Kevin O’ Connor’s advice:
In the fall of my first year at Doubleclick, I was lucky enough to be promoted before my 1 year anniversary. Not only did I gain confidence from the promotion, but I started to feel more comfortable with my new environment in New York. Growing up in Seattle, New York was definitely a more harsh environment, but I started to get used to it. My confidence led me to email the CEO at the company at the time and ask him if he would be my mentor. I love the concept of mentors and wish there were more in the world & thought maybe there was an off chance he would say yes.
Well, I knew the chances of him saying “yes” were slim. And when he replied, I wasn’t surprised when he said “no.” However, my coworkers were surprised he even replied. I was slightly impressed as well that he would read my email & get back to me in such a prompt fashion. What was even more surprising at the time was that he said he would buy me lunch despite not being able to be my mentor. I thought it was a fair deal.
About a week later, we met up and walked to a favorite place of his for lunch. The conversation was really uncomfortable for me because I was this lowly “Sr. Quality Assurance Engineer” and he was the CEO. He also spoke in this manner that was unusual for me. It may have been the fact that I was nervous as well, but for some reason every time he responded to any of my questions, it was delayed by like 10 to 15 seconds. Since the meeting was a bit awkward, I kept on asking a 2nd question before he answered my initial question. He would then interupt me in the middle of my follow up question & answer. It was definitely an uneasy meeting.
Nevertheless, I walked away from it with two pieces of advice I will never forget. First, I asked him if he read any interesting publications on a regular basis. He responded that he didn’t for the most part, but he did like one author he read in the past. He mentioned that Ayn Rand’s books Fountainhead and Atlas Shrugged. He explained that the books emphasized concepts like “laissez-faire” capitalism and that she was a proponent of it. The books preached through the stories that gov’t had limited function and should only serve to protect individual rights. While I haven’t had the chance to read through the books, I felt like the basic truths these books provided society were probably right. From my 15 years in business from Media to Consumer Goods Management to Education then Internet Commerce & Marketing to Sales and a combination of all of them in my most recent capacity, I’ve found that the free market is probably one of the best systems to provide the best to the most in society.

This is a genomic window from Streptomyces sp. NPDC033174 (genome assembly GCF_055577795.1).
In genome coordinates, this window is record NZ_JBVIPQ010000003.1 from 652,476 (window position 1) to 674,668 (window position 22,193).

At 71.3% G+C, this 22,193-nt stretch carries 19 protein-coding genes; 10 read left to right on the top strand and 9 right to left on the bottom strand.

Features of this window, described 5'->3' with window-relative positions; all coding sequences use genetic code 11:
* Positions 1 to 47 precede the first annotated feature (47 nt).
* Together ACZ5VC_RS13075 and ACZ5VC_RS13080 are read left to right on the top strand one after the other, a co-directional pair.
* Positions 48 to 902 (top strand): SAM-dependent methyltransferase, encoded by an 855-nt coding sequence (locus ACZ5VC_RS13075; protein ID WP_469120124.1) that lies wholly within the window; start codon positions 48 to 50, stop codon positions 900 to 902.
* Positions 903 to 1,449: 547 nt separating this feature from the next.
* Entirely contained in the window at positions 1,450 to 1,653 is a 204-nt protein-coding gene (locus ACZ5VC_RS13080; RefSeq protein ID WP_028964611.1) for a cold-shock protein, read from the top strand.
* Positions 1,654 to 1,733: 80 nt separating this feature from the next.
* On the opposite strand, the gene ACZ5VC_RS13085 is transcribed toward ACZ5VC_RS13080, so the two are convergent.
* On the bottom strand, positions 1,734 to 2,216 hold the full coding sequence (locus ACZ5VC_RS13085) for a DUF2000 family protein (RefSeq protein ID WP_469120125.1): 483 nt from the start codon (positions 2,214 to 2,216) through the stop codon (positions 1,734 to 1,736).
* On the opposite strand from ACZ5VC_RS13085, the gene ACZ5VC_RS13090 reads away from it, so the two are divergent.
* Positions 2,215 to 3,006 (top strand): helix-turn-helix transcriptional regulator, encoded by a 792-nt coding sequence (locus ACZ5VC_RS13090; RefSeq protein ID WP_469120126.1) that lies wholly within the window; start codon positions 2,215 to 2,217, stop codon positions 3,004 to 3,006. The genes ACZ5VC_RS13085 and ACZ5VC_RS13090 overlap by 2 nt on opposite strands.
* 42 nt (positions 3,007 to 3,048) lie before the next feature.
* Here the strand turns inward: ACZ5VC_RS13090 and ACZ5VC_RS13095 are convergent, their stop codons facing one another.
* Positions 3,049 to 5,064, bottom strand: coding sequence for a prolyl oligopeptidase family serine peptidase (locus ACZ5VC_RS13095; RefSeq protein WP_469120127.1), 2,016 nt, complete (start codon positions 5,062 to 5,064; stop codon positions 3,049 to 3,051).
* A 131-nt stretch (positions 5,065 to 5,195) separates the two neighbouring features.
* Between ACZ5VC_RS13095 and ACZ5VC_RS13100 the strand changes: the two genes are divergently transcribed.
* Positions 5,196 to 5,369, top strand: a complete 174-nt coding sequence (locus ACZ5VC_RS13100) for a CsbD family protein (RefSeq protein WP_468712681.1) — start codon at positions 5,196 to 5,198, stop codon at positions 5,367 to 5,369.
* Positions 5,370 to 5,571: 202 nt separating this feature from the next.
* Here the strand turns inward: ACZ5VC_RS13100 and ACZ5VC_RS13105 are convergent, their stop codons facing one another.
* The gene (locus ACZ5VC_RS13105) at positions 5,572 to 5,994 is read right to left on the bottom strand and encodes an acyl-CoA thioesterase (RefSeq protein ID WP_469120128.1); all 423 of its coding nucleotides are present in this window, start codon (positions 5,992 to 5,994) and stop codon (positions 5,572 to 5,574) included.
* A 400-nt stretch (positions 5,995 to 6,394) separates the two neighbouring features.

The second idea he shared was very simple. I asked how did you create the company now or how do you create companies? My interest in this question came from my own deep hearted interest in creating my own organization. He said it was remarkably straightforward: think of a problem in society and fix the problem as best as you can. I thought at the time, this is too elementary and it had to be more complex. Well, 7 years later, his point resonates in all that I’ve done. It is pretty simple and that’s even the same basic tenet that Larry Page and Sergey Brin thought when they created Google. I was reading their paper on building Google & at the time, it read as simply an essay responding to the simple problem that search engines weren’t good at really returning what users want.
We now see what that simple solution did to line Page & Brin’s pockets. The same thing happened when a certain young man named William Gates thought computers didn’t need to be so complex when being used. Again, we saw the benefit of that idea…